Assuming we begin with an initial list of Cities (the cities our salesman needs to visit), we can generate random solutions by shuffling that list, using the Fisher-Yates shuffle algorithm. We can generate the sequence of index pairs that need to be swapped with the following

let SwapIndexPairs list =
let random = new Random()
seq {
for i in (List.length list - 1) .. -1 .. 1 do
yield (i, random.Next(i + 1)) }

Running this in the interactive window produces the following:

> open System;;
> let SwapIndexPairs list =
let random = new Random()
seq {
for i in (List.length list - 1) .. -1 .. 1 do
yield (i, random.Next(i + 1)) };;

val SwapIndexPairs : 'a list -> seq<int * int>

> let i = SwapIndexPairs [0;1;2;3;4;5] |> Seq.toList;;

val i : (int * int) list = [(5, 0); (4, 0); (3, 2); (2, 1); (1, 1)]

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16. April 2011 17:27

In my last post, I looked into running a simple simulation using F# sequences; our model mapped a sequence of random numbers to 2 states, Rainy and Sunny.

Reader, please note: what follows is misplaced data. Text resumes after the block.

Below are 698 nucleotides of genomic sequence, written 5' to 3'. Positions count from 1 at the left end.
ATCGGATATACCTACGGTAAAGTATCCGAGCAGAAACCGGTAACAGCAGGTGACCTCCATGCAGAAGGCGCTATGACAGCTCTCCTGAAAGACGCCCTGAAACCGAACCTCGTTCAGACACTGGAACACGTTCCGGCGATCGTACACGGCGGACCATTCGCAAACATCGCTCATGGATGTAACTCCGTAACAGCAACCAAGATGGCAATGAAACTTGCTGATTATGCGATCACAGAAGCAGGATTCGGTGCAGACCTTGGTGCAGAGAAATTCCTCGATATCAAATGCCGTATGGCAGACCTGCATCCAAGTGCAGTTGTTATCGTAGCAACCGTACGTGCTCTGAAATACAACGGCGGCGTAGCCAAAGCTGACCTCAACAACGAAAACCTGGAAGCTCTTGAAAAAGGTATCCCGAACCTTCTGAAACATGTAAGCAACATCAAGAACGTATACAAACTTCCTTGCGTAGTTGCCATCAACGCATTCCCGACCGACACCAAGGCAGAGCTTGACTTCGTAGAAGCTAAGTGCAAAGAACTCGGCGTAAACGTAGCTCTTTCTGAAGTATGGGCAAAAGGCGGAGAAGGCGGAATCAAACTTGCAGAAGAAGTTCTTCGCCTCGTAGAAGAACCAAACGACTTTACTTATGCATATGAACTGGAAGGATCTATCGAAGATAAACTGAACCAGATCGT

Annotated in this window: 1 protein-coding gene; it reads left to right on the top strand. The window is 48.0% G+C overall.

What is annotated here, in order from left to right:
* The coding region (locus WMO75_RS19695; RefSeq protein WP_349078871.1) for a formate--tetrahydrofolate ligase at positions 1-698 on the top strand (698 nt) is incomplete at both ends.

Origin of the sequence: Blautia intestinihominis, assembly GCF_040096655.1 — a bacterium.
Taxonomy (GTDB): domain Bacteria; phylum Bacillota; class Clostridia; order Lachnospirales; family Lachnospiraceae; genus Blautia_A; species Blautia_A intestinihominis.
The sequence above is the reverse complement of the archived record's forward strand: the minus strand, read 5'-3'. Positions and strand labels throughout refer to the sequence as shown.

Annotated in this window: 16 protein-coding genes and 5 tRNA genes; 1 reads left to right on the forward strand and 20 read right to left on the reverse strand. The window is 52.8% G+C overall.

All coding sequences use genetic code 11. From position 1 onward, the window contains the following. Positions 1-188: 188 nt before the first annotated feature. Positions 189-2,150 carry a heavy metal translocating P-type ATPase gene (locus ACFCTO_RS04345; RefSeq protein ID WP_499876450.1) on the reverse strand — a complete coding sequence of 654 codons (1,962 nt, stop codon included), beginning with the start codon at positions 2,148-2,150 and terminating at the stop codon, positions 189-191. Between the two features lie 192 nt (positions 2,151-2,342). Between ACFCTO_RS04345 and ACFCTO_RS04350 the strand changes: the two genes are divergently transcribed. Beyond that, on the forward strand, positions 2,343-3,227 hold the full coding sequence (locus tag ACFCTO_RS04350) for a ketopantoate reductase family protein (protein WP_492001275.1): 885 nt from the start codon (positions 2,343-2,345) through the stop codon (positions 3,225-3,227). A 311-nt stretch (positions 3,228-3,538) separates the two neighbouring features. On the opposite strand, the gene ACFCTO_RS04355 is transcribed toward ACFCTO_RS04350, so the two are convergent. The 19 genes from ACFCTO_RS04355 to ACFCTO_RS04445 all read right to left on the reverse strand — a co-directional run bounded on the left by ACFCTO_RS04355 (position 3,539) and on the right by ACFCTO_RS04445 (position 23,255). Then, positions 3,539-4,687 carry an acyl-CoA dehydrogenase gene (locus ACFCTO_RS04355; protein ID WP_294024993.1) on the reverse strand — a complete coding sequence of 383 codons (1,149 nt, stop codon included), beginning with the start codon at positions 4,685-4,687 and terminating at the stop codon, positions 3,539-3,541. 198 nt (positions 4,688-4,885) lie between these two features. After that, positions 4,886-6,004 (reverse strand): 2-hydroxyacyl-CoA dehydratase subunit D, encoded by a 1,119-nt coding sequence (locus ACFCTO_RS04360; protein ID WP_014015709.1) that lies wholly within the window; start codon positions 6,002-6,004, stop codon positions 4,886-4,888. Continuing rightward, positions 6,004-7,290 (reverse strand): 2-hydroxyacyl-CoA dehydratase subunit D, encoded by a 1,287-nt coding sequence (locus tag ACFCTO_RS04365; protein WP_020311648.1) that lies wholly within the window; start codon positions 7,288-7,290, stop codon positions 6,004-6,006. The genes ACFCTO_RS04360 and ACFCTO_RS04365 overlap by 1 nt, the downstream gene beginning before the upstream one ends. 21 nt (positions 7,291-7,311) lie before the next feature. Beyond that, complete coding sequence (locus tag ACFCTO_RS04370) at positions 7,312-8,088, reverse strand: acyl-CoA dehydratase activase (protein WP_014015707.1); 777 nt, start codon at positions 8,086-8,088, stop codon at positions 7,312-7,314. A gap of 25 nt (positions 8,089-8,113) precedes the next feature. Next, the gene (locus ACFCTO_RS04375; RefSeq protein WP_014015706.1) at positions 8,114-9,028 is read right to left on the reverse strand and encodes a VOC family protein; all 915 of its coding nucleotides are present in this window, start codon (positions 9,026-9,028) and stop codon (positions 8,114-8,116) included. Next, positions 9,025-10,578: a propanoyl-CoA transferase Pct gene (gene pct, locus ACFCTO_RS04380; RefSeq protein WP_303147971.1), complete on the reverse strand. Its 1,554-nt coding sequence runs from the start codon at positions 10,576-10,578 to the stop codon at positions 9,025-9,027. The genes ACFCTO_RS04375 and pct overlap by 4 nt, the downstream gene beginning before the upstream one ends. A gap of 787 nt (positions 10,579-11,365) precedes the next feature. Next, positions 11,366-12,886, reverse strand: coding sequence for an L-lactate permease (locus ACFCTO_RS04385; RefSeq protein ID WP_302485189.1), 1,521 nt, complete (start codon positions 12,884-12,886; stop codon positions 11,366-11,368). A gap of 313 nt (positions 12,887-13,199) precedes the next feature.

What if we wanted to model something a bit more realistic, like a system where the weather tomorrow depends on the weather today? Let’s say, for instance, that if the weather is Sunny today, there is a 60% chance that it’s still Sunny tomorrow, but if it’s Rainy today, we have a 70% chance that tomorrow is Rainy.

Technicality: we will also assume that if we know today’s weather, what happened yesterday brings us no additional information on the probability of rain or sun tomorrow.

Let’s start like last time, and define first a Weather type, with 2 states, Rainy and Sunny, and represent the transitions from state to state, using pattern matching:

type Weather = Sunny | Rainy

let NextDay today proba =
match today with
| Rainy -> if proba < 0.7 then Rainy else Sunny
| Sunny -> if proba < 0.6 then Sunny else Rainy

Armed with this, starting from an initial state, we want to generate the next state, based on the current state and the next probability coming from the sequence of random numbers. This part got me stumped for a while. Using a Sequence map is clearly not going to work, because, unlike in the previous post, we can’t determine the Weather based on the probability alone, we need both the probability and the previous Weather. Conversely, Sequence unfold has the opposite problem: it generates a sequence of states based on the previous State, but doesn’t take in another Sequence as input.

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10. April 2011 12:09